amoxil tab a500 which is visualized in relation to a genome browser snapshot, was normalized from three independent experiments for WT HCT-116, D3, and E4 cells. The boxed motif, representing the CCAT1 gene region, is enlarged to identify the edited CTCFBS within its intron. The arrows identify the edited CCAT1-specific CTCFBS. e Co-cultures of wild type and mutant HCT-116 cells harvested at the indicated time points, followed by qPCR analyses of the proportion of WT and mutant CTCFBSs, respectively. f The effect of BC21 on the relative growth rate of the WT, D3, and E4 cells. All the genomic coordinates use hg19 as a reference genome. The data represent in all instances the average of three independent experiments with indicated standard deviation. The p values were calculated by the two-tailed Student’s t test. Credit: DOI: 10.1038/s41467-021-27868-3″ width=”800″ height=”395″>
Anita Göndör’s group has identified a new mechanism underlying the pathological over-expression of cancer genes. The results, which are published in Nature Communications show that signals in the environment of the cancer cell exploit a CTCF-bound super-enhancer to recruit cancer genes to the nuclear pore in a multistep process that involves a non-coding RNA. This discovery provides new opportunities for targeting overactive cancer genes without interfering with their functions in normal cells.
A gene called MYC is central for normal cell proliferation. If it is over-activated, however, pathological cell proliferation will ensue. It is well known that the so-called oncogenic super-enhancers have the capacity to sustain a high level of target gene expression, including MYC, in tumor cells. The research group has earlier shown that such a super-enhancer is able to recruit the active MYC gene to nuclear pores and, in this way, increase its expression. However, the mechanistic underpinnings of this principle were not known before.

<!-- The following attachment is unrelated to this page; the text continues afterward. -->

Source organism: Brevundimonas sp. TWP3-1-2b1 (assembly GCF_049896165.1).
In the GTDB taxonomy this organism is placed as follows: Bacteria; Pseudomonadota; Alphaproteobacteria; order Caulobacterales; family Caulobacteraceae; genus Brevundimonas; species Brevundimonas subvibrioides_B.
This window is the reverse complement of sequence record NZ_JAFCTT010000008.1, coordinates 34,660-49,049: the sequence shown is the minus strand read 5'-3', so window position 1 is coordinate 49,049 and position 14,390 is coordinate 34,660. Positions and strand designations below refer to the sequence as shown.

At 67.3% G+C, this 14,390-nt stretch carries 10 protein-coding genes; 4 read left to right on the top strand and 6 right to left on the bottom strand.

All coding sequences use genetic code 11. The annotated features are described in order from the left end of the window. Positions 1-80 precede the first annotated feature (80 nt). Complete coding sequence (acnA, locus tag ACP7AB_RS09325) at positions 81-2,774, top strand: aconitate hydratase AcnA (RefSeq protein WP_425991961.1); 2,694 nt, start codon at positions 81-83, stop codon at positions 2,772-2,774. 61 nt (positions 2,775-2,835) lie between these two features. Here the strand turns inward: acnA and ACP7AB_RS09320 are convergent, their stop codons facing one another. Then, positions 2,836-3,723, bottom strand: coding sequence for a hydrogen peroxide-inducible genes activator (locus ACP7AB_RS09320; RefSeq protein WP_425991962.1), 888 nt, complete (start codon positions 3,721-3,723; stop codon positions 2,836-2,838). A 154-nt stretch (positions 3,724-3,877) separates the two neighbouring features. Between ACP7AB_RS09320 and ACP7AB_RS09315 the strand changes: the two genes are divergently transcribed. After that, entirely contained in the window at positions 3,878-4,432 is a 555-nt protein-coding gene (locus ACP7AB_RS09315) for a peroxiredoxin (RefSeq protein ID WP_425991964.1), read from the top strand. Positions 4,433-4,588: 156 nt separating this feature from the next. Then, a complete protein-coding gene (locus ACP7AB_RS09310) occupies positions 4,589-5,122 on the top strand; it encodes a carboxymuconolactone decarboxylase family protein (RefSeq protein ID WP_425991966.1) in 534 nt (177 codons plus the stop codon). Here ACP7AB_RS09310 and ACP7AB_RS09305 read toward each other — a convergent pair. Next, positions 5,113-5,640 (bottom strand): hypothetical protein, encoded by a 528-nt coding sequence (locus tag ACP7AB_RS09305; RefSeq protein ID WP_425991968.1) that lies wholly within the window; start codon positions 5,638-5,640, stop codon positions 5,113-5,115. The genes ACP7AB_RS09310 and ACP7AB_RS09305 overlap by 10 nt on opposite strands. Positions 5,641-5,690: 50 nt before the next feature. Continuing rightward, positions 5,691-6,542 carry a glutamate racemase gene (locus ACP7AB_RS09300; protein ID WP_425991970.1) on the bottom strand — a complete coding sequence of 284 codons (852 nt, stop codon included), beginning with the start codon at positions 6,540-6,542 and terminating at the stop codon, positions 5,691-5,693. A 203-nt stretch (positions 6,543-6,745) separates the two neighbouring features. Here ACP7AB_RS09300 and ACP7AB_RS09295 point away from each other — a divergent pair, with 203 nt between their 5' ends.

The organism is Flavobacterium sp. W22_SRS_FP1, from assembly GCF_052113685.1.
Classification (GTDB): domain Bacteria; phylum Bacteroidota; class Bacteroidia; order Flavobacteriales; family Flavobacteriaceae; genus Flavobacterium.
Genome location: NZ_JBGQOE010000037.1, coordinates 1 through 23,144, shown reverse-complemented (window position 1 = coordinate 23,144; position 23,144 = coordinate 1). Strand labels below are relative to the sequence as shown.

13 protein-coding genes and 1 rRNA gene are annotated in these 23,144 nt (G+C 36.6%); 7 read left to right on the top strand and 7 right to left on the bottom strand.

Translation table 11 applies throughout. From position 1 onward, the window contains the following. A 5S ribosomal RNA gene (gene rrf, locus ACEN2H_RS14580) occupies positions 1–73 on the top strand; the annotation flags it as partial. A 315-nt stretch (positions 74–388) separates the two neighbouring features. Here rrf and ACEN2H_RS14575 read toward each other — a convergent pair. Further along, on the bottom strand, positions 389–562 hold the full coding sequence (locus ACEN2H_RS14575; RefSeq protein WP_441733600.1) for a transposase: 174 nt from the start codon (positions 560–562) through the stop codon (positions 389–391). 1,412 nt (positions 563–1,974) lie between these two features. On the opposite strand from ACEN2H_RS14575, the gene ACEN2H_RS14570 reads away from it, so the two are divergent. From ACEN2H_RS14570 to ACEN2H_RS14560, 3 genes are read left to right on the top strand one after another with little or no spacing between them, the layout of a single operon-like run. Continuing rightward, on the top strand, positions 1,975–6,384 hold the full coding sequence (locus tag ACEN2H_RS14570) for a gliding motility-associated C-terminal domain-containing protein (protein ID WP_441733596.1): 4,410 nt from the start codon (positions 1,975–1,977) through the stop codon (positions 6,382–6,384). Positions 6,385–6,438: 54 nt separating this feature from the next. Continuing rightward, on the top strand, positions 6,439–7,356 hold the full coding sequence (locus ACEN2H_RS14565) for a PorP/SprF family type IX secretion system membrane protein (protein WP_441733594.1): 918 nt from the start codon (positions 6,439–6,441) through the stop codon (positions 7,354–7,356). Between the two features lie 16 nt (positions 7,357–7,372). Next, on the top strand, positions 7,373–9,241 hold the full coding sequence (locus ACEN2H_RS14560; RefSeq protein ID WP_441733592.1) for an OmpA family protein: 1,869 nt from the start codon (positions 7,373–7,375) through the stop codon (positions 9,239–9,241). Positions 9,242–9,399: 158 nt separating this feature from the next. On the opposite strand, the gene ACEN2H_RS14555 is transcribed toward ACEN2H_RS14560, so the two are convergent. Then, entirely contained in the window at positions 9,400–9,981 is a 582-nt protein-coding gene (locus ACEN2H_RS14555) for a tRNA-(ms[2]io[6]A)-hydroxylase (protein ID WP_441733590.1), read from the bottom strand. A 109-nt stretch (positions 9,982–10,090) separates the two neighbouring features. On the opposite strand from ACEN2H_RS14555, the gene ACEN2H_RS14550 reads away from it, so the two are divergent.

The current study shows that an overactive WNT signaling pathway, a well-known feature of many cancer cells, ensures that a CTCF binding site within the oncogenic super-enhancer that regulates MYC recruits protein factors known to be pivotal for the nuclear export of mRNA. Moreover, in a step-wise process that includes the activation of a local non-coding RNA (CCAT1), the CTCF-super-enhancer complex gradually brings the active MYC gene to nuclear pores to facilitate the nuclear export of the MYC mRNAs. Since the MYC mRNA is more stable in the cytoplasm than in the nucleus, this entire process ensures a several-fold increase in total cellular MYC expression.
By using drugs that neutralize WNT signaling, the research team could block this entire process without affecting the expression levels of MYC in normal cells.
“Our results provide a surprising and completely novel perspective on the mechanisms underlying the unscheduled expression of cancer genes. Since this principle was specific for colon cancer cells and not active in normal colon epithelial cells, it will likely open up new avenues for reducing uncontrolled cancer cell proliferation by using more targeted drugs,” says the leader of the research team, Anita Göndör who is an associate professor at the Department of Oncology and Pathology at Karollinska Institutet.
The next step will be to identify new drug combinations that target the dynamics of the stepwise trafficking process. The aim is to pave the way for new drug combinations that have less side effects than radiation and chemotherapies.
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